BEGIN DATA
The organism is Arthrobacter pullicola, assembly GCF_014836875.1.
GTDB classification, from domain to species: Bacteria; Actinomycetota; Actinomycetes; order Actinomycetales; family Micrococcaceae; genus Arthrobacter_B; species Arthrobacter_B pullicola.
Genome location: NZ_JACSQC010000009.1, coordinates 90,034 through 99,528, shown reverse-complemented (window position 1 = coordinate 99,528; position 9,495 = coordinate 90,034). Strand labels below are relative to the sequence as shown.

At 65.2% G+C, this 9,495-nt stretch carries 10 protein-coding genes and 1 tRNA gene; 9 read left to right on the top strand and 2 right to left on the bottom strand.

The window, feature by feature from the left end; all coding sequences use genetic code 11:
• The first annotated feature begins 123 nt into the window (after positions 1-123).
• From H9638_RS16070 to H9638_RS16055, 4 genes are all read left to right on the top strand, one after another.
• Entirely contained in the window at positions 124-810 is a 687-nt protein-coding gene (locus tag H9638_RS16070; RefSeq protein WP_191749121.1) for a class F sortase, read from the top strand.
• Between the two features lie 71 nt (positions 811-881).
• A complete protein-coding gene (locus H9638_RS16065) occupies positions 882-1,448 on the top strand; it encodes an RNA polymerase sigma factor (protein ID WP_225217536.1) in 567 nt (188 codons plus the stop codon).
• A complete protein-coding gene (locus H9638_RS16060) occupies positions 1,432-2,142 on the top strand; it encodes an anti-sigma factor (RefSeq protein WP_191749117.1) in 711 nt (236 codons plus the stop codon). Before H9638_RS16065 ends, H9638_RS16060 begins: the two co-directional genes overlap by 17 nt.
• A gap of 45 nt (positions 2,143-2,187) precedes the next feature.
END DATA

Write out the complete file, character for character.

The organism is Arthrobacter pullicola, assembly GCF_014836875.1.
GTDB classification, from domain to species: Bacteria; Actinomycetota; Actinomycetes; order Actinomycetales; family Micrococcaceae; genus Arthrobacter_B; species Arthrobacter_B pullicola.
Genome location: NZ_JACSQC010000009.1, coordinates 90,034 through 99,528, shown reverse-complemented (window position 1 = coordinate 99,528; position 9,495 = coordinate 90,034). Strand labels below are relative to the sequence as shown.

At 65.2% G+C, this 9,495-nt stretch carries 10 protein-coding genes and 1 tRNA gene; 9 read left to right on the top strand and 2 right to left on the bottom strand.

The window, feature by feature from the left end; all coding sequences use genetic code 11:
• The first annotated feature begins 123 nt into the window (after positions 1-123).
• From H9638_RS16070 to H9638_RS16055, 4 genes are all read left to right on the top strand, one after another.
• Entirely contained in the window at positions 124-810 is a 687-nt protein-coding gene (locus tag H9638_RS16070; RefSeq protein WP_191749121.1) for a class F sortase, read from the top strand.
• Between the two features lie 71 nt (positions 811-881).
• A complete protein-coding gene (locus H9638_RS16065) occupies positions 882-1,448 on the top strand; it encodes an RNA polymerase sigma factor (protein ID WP_225217536.1) in 567 nt (188 codons plus the stop codon).
• A complete protein-coding gene (locus H9638_RS16060) occupies positions 1,432-2,142 on the top strand; it encodes an anti-sigma factor (RefSeq protein WP_191749117.1) in 711 nt (236 codons plus the stop codon). Before H9638_RS16065 ends, H9638_RS16060 begins: the two co-directional genes overlap by 17 nt.
• A gap of 45 nt (positions 2,143-2,187) precedes the next feature.